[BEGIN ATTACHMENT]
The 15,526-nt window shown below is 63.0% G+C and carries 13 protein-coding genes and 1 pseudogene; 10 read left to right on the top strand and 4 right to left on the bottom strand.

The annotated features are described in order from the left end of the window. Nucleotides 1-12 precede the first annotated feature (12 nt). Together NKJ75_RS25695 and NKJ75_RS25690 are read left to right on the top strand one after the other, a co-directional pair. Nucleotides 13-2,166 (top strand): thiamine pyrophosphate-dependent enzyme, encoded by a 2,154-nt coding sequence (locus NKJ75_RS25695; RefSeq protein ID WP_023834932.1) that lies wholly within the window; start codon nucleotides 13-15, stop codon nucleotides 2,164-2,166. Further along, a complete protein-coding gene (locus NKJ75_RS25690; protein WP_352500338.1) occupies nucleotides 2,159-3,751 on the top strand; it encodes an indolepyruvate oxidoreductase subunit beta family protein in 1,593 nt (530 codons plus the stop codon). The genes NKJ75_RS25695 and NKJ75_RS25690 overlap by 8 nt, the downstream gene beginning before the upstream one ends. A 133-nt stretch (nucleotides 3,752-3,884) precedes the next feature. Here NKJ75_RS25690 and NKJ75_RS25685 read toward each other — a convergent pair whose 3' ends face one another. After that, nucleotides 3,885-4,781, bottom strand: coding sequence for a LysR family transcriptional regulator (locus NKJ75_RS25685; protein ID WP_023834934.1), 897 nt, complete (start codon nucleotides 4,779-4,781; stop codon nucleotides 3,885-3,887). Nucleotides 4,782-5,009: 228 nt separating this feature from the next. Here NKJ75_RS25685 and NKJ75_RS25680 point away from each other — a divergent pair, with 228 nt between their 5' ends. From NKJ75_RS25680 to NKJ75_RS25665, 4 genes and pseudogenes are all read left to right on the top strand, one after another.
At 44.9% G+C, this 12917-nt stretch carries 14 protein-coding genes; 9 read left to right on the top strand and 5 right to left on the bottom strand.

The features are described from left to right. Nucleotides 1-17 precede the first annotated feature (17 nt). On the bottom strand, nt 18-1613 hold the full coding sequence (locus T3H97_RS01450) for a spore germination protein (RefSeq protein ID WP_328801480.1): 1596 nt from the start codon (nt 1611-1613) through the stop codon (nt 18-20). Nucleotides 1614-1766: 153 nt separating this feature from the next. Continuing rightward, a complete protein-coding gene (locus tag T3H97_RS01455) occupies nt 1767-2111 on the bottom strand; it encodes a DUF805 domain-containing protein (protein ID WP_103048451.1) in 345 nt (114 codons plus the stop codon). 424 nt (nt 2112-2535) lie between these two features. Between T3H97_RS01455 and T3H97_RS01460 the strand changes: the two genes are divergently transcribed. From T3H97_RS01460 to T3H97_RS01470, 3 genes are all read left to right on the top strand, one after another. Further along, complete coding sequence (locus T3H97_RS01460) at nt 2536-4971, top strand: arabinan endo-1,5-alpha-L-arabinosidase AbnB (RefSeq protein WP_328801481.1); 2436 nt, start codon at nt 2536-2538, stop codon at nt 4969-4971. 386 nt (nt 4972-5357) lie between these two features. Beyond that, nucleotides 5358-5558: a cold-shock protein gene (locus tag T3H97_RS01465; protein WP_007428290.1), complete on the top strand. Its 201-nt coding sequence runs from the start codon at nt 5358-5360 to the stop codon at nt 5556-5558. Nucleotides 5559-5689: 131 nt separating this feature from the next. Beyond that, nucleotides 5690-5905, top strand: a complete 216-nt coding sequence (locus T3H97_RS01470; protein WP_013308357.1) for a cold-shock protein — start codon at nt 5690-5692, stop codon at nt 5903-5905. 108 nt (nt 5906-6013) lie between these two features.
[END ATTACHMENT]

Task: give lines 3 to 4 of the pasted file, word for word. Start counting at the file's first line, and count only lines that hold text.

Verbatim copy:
At 44.9% G+C, this 12917-nt stretch carries 14 protein-coding genes; 9 read left to right on the top strand and 5 right to left on the bottom strand.

The features are described from left to right. Nucleotides 1-17 precede the first annotated feature (17 nt). On the bottom strand, nt 18-1613 hold the full coding sequence (locus T3H97_RS01450) for a spore germination protein (RefSeq protein ID WP_328801480.1): 1596 nt from the start codon (nt 1611-1613) through the stop codon (nt 18-20). Nucleotides 1614-1766: 153 nt separating this feature from the next. Continuing rightward, a complete protein-coding gene (locus tag T3H97_RS01455) occupies nt 1767-2111 on the bottom strand; it encodes a DUF805 domain-containing protein (protein ID WP_103048451.1) in 345 nt (114 codons plus the stop codon). 424 nt (nt 2112-2535) lie between these two features. Between T3H97_RS01455 and T3H97_RS01460 the strand changes: the two genes are divergently transcribed. From T3H97_RS01460 to T3H97_RS01470, 3 genes are all read left to right on the top strand, one after another. Further along, complete coding sequence (locus T3H97_RS01460) at nt 2536-4971, top strand: arabinan endo-1,5-alpha-L-arabinosidase AbnB (RefSeq protein WP_328801481.1); 2436 nt, start codon at nt 2536-2538, stop codon at nt 4969-4971. 386 nt (nt 4972-5357) lie between these two features. Beyond that, nucleotides 5358-5558: a cold-shock protein gene (locus tag T3H97_RS01465; protein WP_007428290.1), complete on the top strand. Its 201-nt coding sequence runs from the start codon at nt 5358-5360 to the stop codon at nt 5556-5558. Nucleotides 5559-5689: 131 nt separating this feature from the next. Beyond that, nucleotides 5690-5905, top strand: a complete 216-nt coding sequence (locus T3H97_RS01470; protein WP_013308357.1) for a cold-shock protein — start codon at nt 5690-5692, stop codon at nt 5903-5905. 108 nt (nt 5906-6013) lie between these two features.